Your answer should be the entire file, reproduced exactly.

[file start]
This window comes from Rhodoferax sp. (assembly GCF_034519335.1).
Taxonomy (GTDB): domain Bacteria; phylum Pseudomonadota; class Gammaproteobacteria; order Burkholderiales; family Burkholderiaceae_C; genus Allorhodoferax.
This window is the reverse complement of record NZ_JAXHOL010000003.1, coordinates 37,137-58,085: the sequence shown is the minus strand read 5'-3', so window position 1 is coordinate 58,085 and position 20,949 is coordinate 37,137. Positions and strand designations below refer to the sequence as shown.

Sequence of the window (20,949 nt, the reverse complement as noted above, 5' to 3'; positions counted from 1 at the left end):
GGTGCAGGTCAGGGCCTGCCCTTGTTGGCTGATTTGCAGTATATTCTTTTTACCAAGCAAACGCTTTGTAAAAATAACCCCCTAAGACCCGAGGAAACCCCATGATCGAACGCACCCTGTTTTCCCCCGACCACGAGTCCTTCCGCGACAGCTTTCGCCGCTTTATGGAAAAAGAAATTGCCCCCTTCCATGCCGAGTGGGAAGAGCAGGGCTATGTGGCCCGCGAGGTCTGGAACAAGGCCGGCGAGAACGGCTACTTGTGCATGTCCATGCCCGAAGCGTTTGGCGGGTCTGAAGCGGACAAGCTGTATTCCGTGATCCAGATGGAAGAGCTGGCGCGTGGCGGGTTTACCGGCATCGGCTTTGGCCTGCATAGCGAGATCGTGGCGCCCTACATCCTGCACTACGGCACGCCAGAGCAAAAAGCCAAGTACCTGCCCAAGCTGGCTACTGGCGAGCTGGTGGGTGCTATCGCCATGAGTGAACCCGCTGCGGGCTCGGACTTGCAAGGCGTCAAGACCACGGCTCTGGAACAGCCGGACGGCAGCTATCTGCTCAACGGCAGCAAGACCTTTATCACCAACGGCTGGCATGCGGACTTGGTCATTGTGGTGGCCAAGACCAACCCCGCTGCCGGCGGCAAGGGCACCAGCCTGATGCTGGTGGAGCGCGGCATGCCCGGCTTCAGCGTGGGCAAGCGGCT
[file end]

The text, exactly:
This window comes from Rhodoferax sp. (assembly GCF_034519335.1).
Taxonomy (GTDB): domain Bacteria; phylum Pseudomonadota; class Gammaproteobacteria; order Burkholderiales; family Burkholderiaceae_C; genus Allorhodoferax.
This window is the reverse complement of record NZ_JAXHOL010000003.1, coordinates 37,137-58,085: the sequence shown is the minus strand read 5'-3', so window position 1 is coordinate 58,085 and position 20,949 is coordinate 37,137. Positions and strand designations below refer to the sequence as shown.

Sequence of the window (20,949 nt, the reverse complement as noted above, 5' to 3'; positions counted from 1 at the left end):
GGTGCAGGTCAGGGCCTGCCCTTGTTGGCTGATTTGCAGTATATTCTTTTTACCAAGCAAACGCTTTGTAAAAATAACCCCCTAAGACCCGAGGAAACCCCATGATCGAACGCACCCTGTTTTCCCCCGACCACGAGTCCTTCCGCGACAGCTTTCGCCGCTTTATGGAAAAAGAAATTGCCCCCTTCCATGCCGAGTGGGAAGAGCAGGGCTATGTGGCCCGCGAGGTCTGGAACAAGGCCGGCGAGAACGGCTACTTGTGCATGTCCATGCCCGAAGCGTTTGGCGGGTCTGAAGCGGACAAGCTGTATTCCGTGATCCAGATGGAAGAGCTGGCGCGTGGCGGGTTTACCGGCATCGGCTTTGGCCTGCATAGCGAGATCGTGGCGCCCTACATCCTGCACTACGGCACGCCAGAGCAAAAAGCCAAGTACCTGCCCAAGCTGGCTACTGGCGAGCTGGTGGGTGCTATCGCCATGAGTGAACCCGCTGCGGGCTCGGACTTGCAAGGCGTCAAGACCACGGCTCTGGAACAGCCGGACGGCAGCTATCTGCTCAACGGCAGCAAGACCTTTATCACCAACGGCTGGCATGCGGACTTGGTCATTGTGGTGGCCAAGACCAACCCCGCTGCCGGCGGCAAGGGCACCAGCCTGATGCTGGTGGAGCGCGGCATGCCCGGCTTCAGCGTGGGCAAGCGGCT